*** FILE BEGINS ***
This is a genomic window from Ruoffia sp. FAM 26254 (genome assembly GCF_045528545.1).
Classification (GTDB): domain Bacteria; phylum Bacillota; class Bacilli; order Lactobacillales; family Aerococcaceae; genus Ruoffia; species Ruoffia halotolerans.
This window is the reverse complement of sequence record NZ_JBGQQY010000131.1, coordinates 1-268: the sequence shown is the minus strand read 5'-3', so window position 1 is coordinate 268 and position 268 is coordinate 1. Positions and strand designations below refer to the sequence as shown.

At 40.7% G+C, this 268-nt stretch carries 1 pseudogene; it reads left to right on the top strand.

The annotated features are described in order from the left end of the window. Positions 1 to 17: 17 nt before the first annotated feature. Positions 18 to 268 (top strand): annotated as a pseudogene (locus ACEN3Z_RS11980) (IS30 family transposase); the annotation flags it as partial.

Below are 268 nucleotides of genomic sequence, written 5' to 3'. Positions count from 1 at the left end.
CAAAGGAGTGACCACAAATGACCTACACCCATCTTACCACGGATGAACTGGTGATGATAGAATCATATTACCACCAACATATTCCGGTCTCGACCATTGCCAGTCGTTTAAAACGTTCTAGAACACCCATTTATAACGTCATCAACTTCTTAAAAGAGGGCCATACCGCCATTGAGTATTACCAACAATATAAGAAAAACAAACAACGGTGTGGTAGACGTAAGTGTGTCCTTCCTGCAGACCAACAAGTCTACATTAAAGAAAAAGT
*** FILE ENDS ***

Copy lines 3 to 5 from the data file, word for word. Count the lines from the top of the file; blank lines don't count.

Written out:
This window is the reverse complement of sequence record NZ_JBGQQY010000131.1, coordinates 1-268: the sequence shown is the minus strand read 5'-3', so window position 1 is coordinate 268 and position 268 is coordinate 1. Positions and strand designations below refer to the sequence as shown.

At 40.7% G+C, this 268-nt stretch carries 1 pseudogene; it reads left to right on the top strand.

The annotated features are described in order from the left end of the window. Positions 1 to 17: 17 nt before the first annotated feature. Positions 18 to 268 (top strand): annotated as a pseudogene (locus ACEN3Z_RS11980) (IS30 family transposase); the annotation flags it as partial.